Trust has been lost in the fairness and opportunity of our economic system, and must be restored by asking what a “moral economy” would look like. More people think everyone deserves a “fair shot” and believe both our economic and political systems have been rigged on behalf of the wealthy and powerful. New senate voices like Elizabeth Warren are promising to be champions on those issues. 

Whether government is serving its biblical purpose of protecting from evil and promoting good is more important than ideological debates about its size. How can we move from an ethic of endless growth to an ethic of sustainability, from short-term profits to longer term human flourishing, from the use and consumption of the earth to stewardship and creation care? 

The need to restore the health of households, to strengthen marriage and prioritize the raising of children, is essential now, and can go even deeper than equal protection under the law for same sex couples — which also gained ground on Tuesday. Protecting “life” can no longer be restricted to a few issues, but must be consistently applied to wherever human life and dignity are threatened.  The failure of strident and partisan efforts by people like Franklin Graham and Ralph Reed to narrow those issues in the final stages of this election was very evident and significant. More and more Christians, especially younger ones, now believe our congregations will be finally evaluated not merely by their correct doctrines, but by whether their missions are serving the “parishes” of this whole world; here and now, not just for the hereafter. 

The prerequisite for solving the deepest problems this country and the world now face is a commitment to a very ancient idea whose time has urgently come: the common good. How do we work together, even with people we don’t agree with? How do we treat each other, especially the poorest and most vulnerable? How do we take care of not just ourselves, but also one another? Only by inspiring a spiritual and practical commitment to the common good can we rescue and redeem our politics.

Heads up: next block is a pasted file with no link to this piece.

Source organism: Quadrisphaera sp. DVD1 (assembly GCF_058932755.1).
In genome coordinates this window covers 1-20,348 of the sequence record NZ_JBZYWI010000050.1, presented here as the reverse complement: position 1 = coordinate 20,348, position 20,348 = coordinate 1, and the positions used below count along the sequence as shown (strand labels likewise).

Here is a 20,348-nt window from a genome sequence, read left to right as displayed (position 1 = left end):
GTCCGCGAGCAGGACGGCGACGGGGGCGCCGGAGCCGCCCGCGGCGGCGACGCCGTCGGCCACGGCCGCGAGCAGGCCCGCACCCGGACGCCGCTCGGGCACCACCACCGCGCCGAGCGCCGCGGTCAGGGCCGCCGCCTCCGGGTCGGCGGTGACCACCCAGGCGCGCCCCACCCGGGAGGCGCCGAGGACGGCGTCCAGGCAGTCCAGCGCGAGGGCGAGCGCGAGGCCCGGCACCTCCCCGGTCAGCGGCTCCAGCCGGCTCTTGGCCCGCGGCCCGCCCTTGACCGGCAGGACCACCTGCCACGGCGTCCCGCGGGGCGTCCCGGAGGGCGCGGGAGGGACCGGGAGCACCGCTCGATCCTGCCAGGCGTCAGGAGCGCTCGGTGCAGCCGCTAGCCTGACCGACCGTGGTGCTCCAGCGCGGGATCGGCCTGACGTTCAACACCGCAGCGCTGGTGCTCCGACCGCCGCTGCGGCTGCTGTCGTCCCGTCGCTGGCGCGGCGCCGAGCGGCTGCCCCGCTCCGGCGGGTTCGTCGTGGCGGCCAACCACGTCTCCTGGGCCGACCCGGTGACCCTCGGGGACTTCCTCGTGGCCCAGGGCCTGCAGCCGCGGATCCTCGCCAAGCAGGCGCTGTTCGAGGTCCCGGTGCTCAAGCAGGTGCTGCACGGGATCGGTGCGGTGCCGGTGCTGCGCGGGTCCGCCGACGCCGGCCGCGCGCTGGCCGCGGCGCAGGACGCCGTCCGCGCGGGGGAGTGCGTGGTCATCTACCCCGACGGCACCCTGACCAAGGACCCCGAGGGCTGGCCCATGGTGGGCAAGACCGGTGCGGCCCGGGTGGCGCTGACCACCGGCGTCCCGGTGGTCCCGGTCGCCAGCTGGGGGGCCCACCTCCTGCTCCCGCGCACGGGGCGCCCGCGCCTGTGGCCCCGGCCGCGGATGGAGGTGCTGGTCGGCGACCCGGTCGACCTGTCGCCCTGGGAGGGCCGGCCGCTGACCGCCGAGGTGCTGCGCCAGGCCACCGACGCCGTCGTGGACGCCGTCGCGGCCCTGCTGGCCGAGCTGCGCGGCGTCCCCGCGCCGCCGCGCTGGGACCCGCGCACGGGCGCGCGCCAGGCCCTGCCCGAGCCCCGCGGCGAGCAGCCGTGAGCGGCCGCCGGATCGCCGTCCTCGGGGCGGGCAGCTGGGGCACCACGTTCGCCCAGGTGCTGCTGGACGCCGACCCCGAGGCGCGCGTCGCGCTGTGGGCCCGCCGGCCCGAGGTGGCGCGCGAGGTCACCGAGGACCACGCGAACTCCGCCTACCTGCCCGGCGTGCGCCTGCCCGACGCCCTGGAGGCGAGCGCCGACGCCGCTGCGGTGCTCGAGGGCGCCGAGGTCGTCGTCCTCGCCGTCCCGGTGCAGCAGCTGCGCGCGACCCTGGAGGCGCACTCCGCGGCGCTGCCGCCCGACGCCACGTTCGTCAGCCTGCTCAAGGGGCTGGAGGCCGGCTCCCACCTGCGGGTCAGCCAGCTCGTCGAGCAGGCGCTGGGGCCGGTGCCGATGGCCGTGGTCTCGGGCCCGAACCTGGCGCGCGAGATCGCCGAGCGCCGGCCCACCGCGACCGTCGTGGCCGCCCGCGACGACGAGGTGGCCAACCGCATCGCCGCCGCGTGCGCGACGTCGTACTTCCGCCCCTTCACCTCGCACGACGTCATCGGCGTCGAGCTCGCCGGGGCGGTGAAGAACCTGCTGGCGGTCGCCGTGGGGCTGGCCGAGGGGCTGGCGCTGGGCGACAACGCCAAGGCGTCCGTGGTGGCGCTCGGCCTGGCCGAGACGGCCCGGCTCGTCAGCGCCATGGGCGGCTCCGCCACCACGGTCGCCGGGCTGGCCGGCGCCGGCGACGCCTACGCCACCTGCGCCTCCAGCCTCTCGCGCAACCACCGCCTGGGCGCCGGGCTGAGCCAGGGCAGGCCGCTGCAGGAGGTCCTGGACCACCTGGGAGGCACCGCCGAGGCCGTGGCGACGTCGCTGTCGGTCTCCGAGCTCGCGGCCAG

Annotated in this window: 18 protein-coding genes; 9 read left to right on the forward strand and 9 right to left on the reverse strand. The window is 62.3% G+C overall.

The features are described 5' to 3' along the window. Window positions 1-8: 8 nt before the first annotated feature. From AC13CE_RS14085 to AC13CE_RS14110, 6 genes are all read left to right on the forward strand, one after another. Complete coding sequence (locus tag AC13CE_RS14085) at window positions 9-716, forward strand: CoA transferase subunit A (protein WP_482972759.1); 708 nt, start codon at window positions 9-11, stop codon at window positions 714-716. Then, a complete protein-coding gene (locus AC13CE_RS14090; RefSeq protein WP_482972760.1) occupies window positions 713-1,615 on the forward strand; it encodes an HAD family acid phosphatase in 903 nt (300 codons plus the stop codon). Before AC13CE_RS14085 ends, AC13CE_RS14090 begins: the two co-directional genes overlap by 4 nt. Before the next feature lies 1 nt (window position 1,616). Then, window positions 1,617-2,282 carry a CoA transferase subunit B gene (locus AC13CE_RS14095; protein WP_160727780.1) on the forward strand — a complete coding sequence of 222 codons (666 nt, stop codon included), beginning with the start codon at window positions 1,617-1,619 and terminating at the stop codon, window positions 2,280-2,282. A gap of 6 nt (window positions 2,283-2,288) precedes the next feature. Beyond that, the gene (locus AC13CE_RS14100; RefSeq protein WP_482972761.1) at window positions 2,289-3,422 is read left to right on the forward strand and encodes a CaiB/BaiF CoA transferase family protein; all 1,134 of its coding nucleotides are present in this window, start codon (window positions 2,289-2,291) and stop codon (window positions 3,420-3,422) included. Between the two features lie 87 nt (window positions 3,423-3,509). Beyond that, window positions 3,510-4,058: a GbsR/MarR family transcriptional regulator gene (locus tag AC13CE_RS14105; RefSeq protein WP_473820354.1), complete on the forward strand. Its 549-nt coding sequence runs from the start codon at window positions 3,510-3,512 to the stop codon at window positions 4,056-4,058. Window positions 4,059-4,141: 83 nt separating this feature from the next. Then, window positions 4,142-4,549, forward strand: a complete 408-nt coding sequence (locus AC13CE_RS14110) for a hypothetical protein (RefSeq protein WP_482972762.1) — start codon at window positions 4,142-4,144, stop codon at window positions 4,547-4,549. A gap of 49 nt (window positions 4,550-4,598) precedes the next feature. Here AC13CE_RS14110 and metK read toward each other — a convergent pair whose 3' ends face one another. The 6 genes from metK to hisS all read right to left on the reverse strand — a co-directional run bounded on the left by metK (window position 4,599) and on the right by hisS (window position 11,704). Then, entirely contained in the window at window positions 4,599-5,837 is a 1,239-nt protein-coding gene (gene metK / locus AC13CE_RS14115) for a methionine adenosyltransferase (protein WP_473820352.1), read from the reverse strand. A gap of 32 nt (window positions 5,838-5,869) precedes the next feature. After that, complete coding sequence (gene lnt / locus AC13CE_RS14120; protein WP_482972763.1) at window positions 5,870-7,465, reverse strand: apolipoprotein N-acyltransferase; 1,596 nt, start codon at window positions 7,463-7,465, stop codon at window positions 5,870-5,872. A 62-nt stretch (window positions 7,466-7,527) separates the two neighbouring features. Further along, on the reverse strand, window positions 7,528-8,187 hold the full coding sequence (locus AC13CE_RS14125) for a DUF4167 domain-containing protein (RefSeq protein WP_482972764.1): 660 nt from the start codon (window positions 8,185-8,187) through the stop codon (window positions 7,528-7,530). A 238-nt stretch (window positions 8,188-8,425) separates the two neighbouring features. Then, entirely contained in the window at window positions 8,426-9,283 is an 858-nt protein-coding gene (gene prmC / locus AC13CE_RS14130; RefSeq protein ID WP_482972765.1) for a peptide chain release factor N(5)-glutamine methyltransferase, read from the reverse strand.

Many of us believe that to be on God’s side, and not merely claim that God is on ours (to paraphrase Lincoln), means to live out the prayer Jesus taught us, “Thy kingdom come, they will be done, on earth as it is in heaven.” 

(That’s why every politician in Washington, D.C., needs to see Sojourners’ new documentary The Line and understand what it’s like to be poor in America today. If you chip in $15 today, we will hand-deliver a copy of The Line to your members of Congress. To show our appreciation, we’ll send you a copy, too.)

Jim Wallis is the author of Rediscovering Values: A Guide for Economic and Moral Recovery, and CEO of Sojourners. His forthcoming book, On God's Side: What Religion Forgets and Politics Hasn’t Learned about Serving the Common Good, is set to release in early 2013. Follow Jim on Twitter @JimWallis.

E-mailE-mail this article to friends
FacebookShare this article on Facebook
CommentComment on this article on the God's Politics Blog


+ See what's new on the blog of Jim Wallis and friends

'Lincoln:' An Honestly Good Movie
by Brandon Hook

Abraham Lincoln was a storyteller, so it's fitting that his story has been hashed out on the silver screen — without vampires.